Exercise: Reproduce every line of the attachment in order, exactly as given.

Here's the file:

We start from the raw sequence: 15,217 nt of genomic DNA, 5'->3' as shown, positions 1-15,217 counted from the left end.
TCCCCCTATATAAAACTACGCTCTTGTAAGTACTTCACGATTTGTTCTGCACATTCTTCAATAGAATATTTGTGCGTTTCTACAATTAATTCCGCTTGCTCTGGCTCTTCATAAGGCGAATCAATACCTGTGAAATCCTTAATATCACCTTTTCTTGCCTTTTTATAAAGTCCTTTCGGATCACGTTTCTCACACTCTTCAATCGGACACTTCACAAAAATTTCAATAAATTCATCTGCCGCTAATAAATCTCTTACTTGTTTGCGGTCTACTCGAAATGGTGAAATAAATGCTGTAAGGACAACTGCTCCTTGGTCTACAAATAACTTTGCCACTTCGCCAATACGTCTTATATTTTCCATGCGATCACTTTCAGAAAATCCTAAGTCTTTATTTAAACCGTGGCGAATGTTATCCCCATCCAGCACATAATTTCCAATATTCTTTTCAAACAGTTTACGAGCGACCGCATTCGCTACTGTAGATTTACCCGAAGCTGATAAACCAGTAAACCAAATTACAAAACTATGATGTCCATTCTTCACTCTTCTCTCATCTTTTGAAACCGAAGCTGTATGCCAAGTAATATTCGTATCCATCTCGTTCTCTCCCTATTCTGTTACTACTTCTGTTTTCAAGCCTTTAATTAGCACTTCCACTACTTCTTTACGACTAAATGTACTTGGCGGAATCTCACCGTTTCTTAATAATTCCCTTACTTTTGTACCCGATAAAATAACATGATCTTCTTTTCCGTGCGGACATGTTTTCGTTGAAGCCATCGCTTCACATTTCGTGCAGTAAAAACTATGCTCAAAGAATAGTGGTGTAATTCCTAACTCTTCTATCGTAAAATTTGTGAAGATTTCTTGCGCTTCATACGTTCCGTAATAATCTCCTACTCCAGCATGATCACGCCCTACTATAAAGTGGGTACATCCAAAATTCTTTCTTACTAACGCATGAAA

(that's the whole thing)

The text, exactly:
We start from the raw sequence: 15,217 nt of genomic DNA, 5'->3' as shown, positions 1-15,217 counted from the left end.
TCCCCCTATATAAAACTACGCTCTTGTAAGTACTTCACGATTTGTTCTGCACATTCTTCAATAGAATATTTGTGCGTTTCTACAATTAATTCCGCTTGCTCTGGCTCTTCATAAGGCGAATCAATACCTGTGAAATCCTTAATATCACCTTTTCTTGCCTTTTTATAAAGTCCTTTCGGATCACGTTTCTCACACTCTTCAATCGGACACTTCACAAAAATTTCAATAAATTCATCTGCCGCTAATAAATCTCTTACTTGTTTGCGGTCTACTCGAAATGGTGAAATAAATGCTGTAAGGACAACTGCTCCTTGGTCTACAAATAACTTTGCCACTTCGCCAATACGTCTTATATTTTCCATGCGATCACTTTCAGAAAATCCTAAGTCTTTATTTAAACCGTGGCGAATGTTATCCCCATCCAGCACATAATTTCCAATATTCTTTTCAAACAGTTTACGAGCGACCGCATTCGCTACTGTAGATTTACCCGAAGCTGATAAACCAGTAAACCAAATTACAAAACTATGATGTCCATTCTTCACTCTTCTCTCATCTTTTGAAACCGAAGCTGTATGCCAAGTAATATTCGTATCCATCTCGTTCTCTCCCTATTCTGTTACTACTTCTGTTTTCAAGCCTTTAATTAGCACTTCCACTACTTCTTTACGACTAAATGTACTTGGCGGAATCTCACCGTTTCTTAATAATTCCCTTACTTTTGTACCCGATAAAATAACATGATCTTCTTTTCCGTGCGGACATGTTTTCGTTGAAGCCATCGCTTCACATTTCGTGCAGTAAAAACTATGCTCAAAGAATAGTGGTGTAATTCCTAACTCTTCTATCGTAAAATTTGTGAAGATTTCTTGCGCTTCATACGTTCCGTAATAATCTCCTACTCCAGCATGATCACGCCCTACTATAAAGTGGGTACATCCAAAATTCTTTCTTACTAACGCATGAAA